This blog originally appeared on www.starkey.com by Dr. Beth McCormick.


14 Great Reasons to Wear Hearing Aids

Got hearing loss but don’t want to wear hearing aids? Today’s hearing aids have a lot more upside than just looking significantly more stylish than their predecessors.

You can hear again

Hearing aids are the most common treatment for hearing loss.

Your spouse will be relieved

They’ll be grateful they won’t need to be your interpreter anymore.

Your grandkids will stop looking at you quizzically

OK, no guarantees on that. But at least they’ll stop wondering why you say “what?” all the time, never answer their questions, or answer off topic.

You can enjoy music again

Starkey Muse hearing aids are the first hearing aids specifically engineered to enhance the enjoyment of music.

You can watch TV without blasting the volume

Starkey’s wireless hearing aids can stream sound directly from your TV to your hearing aids. You control the volume. No one else has to hear it if you don’t want them to.

You’ll be a positive role model to friends and family

You proactively did something about your hearing loss. Who doesn’t admire a take-charge person?

You’ll boost your confidence

When you can hear clearly, you’ll be more self-assured in restaurants, on the job, and in social and public settings.

You could positively impact your earning power

Studies show people who treat their hearing loss earn higher incomes than peers who don’t.

You’ll get tired less quickly

The harder it is to hear, the more energy your brain uses to listen, the quicker you get mentally exhausted. Hearing aids help negate that.

You’ll enjoy going out to noisy places like restaurants again

Loud environments are the most challenging for hearing loss sufferers. Today’s best hearing aids help, thanks to technology that detects and isolates speech and reduces background noise.

Your brain will thank you

Your brain is a like muscle, and processing sounds is one of its favorite exercises. Sound deprivation can accelerate atrophy.

You’ll minimize potentially embarrassing moments

Hearing information incorrectly or answering questions inappropriately (or not at all) could lead to an unnecessary and regretful faux pas.

You could improve your safety and those under your charge

There’s less chance you’ll miss warning sounds, important instructions, or calls for help.

Did we already say your spouse will be relieved?

Not just them, but friends and family, too. They won’t have to repeat things, or shout things, or tolerate the TV being so loud. Or worry about you as much.

If you’re one of the millions of adults who haven’t sought help for your hearing loss, you’re missing out on plenty. Contact us today to discover even more great reasons to wear hearing aids.


This blog originally appeared on www.starkey.com.

Everything You Need to Know About Hearing Aid Batteries

Batteries are one of the most important things when it comes to hearing aids. Hearing aids need a steady source of power from a quality hearing aid battery in order to run effectively and properly. A low battery or defective battery can significantly impair the performance of a hearing aid.

Here are four things you should know about hearing aid batteries:

How Long Batteries Last: Standard hearing aid batteries last anywhere from 3 to 22 days, depending on the type of hearing aid, the battery type and capacity and how often the hearing aid is used.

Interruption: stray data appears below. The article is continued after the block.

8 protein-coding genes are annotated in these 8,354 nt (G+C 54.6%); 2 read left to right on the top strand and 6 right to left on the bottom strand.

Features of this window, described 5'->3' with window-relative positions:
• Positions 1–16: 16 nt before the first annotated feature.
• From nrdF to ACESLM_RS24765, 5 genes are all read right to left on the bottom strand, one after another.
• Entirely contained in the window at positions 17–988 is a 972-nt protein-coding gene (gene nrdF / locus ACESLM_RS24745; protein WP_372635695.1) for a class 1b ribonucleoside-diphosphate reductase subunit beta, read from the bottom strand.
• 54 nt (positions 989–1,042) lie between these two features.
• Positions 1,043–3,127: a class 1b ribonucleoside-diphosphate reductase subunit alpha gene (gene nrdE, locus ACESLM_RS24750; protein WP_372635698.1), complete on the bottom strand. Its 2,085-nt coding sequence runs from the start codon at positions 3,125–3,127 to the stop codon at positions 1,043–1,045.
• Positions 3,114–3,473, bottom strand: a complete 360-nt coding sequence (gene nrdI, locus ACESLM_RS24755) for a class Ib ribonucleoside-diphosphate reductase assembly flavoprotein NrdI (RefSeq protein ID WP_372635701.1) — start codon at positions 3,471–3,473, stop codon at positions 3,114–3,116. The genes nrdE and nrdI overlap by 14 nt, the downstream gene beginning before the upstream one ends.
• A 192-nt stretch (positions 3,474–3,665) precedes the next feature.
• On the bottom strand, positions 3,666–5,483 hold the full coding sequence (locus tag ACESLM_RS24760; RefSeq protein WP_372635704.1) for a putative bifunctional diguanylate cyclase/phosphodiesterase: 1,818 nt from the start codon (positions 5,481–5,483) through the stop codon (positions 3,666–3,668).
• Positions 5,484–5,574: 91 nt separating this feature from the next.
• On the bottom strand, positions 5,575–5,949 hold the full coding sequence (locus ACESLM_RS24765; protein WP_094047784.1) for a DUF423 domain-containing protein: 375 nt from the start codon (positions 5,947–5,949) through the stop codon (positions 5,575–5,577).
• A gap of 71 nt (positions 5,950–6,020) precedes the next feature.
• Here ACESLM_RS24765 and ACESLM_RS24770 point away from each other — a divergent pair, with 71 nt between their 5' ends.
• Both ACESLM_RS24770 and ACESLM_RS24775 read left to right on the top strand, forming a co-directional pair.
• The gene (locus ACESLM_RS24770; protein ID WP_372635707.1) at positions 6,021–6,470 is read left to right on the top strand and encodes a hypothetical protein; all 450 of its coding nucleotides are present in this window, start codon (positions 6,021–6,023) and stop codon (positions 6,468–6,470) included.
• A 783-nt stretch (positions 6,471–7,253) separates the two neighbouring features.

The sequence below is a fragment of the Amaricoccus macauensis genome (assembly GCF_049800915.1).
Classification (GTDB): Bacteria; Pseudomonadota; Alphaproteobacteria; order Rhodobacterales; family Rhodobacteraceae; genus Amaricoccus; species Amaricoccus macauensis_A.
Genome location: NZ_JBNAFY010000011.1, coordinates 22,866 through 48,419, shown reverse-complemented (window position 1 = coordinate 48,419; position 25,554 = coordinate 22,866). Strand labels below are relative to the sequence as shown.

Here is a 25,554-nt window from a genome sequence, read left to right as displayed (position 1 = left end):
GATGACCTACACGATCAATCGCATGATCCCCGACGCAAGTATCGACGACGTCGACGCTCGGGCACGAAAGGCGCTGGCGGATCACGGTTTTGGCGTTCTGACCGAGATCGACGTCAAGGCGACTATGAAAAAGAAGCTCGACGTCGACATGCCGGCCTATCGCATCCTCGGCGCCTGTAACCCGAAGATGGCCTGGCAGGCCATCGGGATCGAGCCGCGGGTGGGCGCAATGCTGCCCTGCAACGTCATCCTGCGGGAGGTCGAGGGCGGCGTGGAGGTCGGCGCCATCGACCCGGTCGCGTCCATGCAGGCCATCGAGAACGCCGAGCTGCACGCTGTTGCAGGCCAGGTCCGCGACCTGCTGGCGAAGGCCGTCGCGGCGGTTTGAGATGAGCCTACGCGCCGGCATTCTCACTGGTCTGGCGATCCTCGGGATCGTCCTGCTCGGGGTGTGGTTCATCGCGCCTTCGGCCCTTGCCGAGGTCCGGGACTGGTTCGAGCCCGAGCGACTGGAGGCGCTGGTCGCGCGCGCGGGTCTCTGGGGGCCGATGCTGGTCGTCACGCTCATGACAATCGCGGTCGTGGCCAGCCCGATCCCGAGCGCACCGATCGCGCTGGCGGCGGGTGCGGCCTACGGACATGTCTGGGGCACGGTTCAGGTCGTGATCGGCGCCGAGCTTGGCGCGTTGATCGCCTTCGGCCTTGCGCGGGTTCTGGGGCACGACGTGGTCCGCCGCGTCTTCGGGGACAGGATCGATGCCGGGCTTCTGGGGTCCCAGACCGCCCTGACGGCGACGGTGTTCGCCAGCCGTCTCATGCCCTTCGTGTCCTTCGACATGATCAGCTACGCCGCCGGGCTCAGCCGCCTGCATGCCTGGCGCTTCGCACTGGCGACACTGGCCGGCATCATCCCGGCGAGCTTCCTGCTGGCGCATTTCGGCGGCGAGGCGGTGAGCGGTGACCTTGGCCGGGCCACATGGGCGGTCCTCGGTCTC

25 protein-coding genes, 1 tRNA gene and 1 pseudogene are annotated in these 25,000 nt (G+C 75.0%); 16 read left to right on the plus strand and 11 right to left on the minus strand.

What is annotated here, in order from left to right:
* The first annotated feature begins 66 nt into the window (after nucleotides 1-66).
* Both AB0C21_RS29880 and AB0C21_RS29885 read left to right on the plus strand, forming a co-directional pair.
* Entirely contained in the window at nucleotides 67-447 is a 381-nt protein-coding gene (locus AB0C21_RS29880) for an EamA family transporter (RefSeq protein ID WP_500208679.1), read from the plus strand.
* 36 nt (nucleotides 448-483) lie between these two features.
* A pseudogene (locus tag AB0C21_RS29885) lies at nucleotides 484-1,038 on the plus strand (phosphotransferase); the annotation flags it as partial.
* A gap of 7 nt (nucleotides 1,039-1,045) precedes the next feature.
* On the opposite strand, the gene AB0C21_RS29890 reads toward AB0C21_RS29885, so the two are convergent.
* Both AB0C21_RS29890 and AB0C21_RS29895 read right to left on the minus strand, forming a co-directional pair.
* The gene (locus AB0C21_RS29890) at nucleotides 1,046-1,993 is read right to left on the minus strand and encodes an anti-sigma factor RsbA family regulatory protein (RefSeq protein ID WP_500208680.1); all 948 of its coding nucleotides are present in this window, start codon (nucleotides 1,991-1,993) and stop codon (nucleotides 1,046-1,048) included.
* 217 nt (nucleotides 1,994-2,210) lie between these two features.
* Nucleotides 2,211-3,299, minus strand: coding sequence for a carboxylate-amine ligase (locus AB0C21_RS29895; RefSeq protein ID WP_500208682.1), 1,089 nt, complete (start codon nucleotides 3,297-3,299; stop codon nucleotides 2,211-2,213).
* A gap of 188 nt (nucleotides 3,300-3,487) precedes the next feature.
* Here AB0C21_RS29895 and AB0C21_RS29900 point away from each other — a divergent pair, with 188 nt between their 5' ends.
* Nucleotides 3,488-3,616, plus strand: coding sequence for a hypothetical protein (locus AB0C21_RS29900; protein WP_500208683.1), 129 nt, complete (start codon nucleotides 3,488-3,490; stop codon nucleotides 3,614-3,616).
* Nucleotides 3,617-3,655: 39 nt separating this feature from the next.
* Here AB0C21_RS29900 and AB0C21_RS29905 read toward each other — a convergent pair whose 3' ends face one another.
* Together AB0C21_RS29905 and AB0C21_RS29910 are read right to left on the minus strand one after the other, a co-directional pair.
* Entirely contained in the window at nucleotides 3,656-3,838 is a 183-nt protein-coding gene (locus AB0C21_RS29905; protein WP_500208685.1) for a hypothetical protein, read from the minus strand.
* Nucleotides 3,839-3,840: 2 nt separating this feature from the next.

Changing Batteries: Depending on how often you use your hearing aids, you may need to change batteries once a week or twice a month. You should change your batteries if any of the below occur:

  • Sound becomes distorted or you have to turn up the volume on your hearing aid more than normal.
  • The “low-battery” beep or voice sound comes on, indicating that the battery is getting low and should be changed. Switch to a new set of batteries as soon as you can when you hear this sound.

NOTE: Dead batteries should be removed immediately so they don’t swell and become difficult to remove later.

Protective Seals: You might have noticed a small, sticky tab in orange or another color on each battery in a package. These protective seals keep the battery from discharging power, so never remove the seal unless you’re about to use the battery. Additionally, never buy unopened battery packages as the batteries are most likely compromised.

Wait Five Seconds: Last year a Rochester, Minnesota student discovered how to help extend battery life of hearing aid batteries by waiting after removing the protective seal! See how here!

Minimize Battery Drain: Once you remove the protective seal from a battery it begins to discharge power; however, there are three things you can do to help minimize battery drainage.

  • When not wearing your hearing aid, turn it off or open the battery door. Note, you should always open the battery door at night to allow moisture to escape and to help keep the battery from corroding.
  • If you won’t be using the hearing aid for an extended period of time, take the battery out completely. You can store it in the protective case for your hearing aids.
  • Avoid storing batteries and hearing aids in extreme temperatures, hot and cold, as they can quickly drain battery power and shorten a battery’s lifespan.

TIP 1: Batteries can suddenly lose power, so be sure to carry an extra set with you at all times. Keep an extra package in your purse, car, briefcase or desk at work.

TIP 2: Keep backup batteries away from coins, keys and other metal objects so as to avoid accidentally discharging the batteries before use.

TIP 3: Store batteries at normal room temperatures and do NOT refrigerate or expose to extreme hot or cold temperatures.

TIP 4: Wash your hands before changing batteries. Grease and dirt residue on batteries could damage the hearing aid.